Not more than 15 minutes ago, I caught the first "Kayo Concert"（歌謡コンサート）on NHK for the first time in a few weeks. Nice to hear the old kayo once more on Tuesday nights. The theme tonight was about trying to beat the heat...no mean feat in Japan. I remember stepping out of the Keio Plaza Hotel on that steamy July morning in 1989 after starting my stint as a JET participant and becoming a human sprinkler. Many summers later, I was able to endure enough so that I could actually wear an undershirt under my shirt and tie in 30+-degree C weather with 80% humidity...doesn't mean I liked Japanese summers any better but I could take it. Thank the heavens for vending machines!
In any case, the one song that caught my eye...or ear, as it were...was this jaunty little tune from 1966 which sounded somewhat like "I've Got Spurs That Jingle Jangle Jingle"...something that I used to hear a fair bit back in elementary school. It was titled "Wakaitte Subarashii"（Wonderful To Be Young）and sung by one of the aidorus from that decade, Michiru Maki（槇みちる）. Instead of the enka and the Group Sounds stuff, this song just had that innocent fun in mind.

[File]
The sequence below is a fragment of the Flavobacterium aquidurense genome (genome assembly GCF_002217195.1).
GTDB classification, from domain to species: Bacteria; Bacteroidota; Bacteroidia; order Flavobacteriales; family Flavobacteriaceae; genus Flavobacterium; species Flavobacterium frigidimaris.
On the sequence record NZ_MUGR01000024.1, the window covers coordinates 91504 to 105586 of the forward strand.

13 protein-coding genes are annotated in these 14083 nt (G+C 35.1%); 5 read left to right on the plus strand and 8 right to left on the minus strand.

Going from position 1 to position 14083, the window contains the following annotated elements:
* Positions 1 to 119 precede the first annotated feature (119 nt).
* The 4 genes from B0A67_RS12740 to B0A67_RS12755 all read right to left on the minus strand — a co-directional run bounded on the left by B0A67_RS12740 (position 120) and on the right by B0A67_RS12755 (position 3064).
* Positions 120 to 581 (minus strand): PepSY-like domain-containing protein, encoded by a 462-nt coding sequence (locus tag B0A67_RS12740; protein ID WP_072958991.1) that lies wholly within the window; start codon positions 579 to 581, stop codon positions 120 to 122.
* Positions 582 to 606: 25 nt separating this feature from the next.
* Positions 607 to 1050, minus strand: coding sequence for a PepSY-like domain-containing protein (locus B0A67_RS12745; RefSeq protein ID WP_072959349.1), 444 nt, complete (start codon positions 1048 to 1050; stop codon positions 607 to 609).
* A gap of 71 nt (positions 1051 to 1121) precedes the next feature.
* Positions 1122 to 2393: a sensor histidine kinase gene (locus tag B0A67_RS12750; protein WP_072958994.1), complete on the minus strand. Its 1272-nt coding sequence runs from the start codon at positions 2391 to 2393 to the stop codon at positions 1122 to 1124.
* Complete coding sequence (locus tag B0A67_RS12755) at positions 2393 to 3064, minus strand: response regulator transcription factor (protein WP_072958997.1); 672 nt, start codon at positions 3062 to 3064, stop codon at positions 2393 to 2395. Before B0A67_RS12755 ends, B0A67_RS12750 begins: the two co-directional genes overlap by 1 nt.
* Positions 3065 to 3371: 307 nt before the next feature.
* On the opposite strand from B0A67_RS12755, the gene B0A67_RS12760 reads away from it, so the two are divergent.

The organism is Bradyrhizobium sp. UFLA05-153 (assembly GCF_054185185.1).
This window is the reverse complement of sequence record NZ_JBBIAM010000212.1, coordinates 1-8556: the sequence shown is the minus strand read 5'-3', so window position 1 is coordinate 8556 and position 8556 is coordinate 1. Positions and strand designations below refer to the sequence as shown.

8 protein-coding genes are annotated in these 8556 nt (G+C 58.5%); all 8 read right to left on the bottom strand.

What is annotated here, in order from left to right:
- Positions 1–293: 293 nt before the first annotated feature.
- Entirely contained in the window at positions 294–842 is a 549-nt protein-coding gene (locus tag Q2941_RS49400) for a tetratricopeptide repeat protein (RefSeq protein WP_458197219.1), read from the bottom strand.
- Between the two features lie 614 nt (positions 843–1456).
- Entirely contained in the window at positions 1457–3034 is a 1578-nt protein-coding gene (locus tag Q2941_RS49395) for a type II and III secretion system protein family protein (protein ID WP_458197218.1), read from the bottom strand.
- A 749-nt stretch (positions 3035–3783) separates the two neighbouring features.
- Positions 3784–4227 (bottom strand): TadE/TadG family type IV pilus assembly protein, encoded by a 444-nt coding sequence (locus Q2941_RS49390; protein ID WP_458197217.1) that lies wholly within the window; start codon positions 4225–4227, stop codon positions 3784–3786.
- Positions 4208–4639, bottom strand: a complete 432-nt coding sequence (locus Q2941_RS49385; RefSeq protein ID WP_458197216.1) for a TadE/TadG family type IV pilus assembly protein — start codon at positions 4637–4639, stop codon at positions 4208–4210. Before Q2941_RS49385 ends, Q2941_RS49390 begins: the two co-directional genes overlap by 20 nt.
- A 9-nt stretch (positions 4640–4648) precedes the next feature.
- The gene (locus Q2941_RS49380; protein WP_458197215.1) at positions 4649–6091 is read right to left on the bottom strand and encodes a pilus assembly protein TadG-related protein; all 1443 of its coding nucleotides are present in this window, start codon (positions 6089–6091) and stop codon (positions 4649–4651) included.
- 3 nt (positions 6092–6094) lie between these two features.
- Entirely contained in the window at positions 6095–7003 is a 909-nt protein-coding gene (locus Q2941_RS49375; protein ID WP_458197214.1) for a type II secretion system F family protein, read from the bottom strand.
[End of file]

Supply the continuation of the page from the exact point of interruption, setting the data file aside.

Written by Kazumi Yasui（安井かずみ）and composed by Hiroshi Miyagawa（宮川泰）who created those hits for The Peanuts and the famous theme for "Uchuusenkan Yamato"（宇宙戦艦ヤマト）, according to J-Wiki, "Wakaitte Subarashii" was made as a rebuttal song of sorts to Kyu Sakamoto's（坂本九）happy-go-lucky "Ashita ga Aru sa"（明日があるさ）. As I was reading that statement in the article, I kinda went "Well, both are upbeat songs. What's there to rebut?" But apparently in the latter song, there was some lyrical hand wringing with the protagonist wondering why he just couldn't muster up the gumption to say hello to the girl of his dreams. "Wakaitte Subarashii" throws any of that angst away and revels in that carefree life as Japan starts its economic ascent.
Michiru Maki was born Mariko Iwamura（岩村真理子）in Osaka in 1947. As a teenager, she performed in an Osaka jazz cafe before heading up to Tokyo in 1963, and then finally getting scouted a couple of years later by Watanabe Productions. She debuted that same year in a revue starring Crazy Cats and The Peanuts. Soon after that, she got her huge hit with "Wakaitte Subarashii". After retiring from singing in 1970, she became a studio musician and backup singer.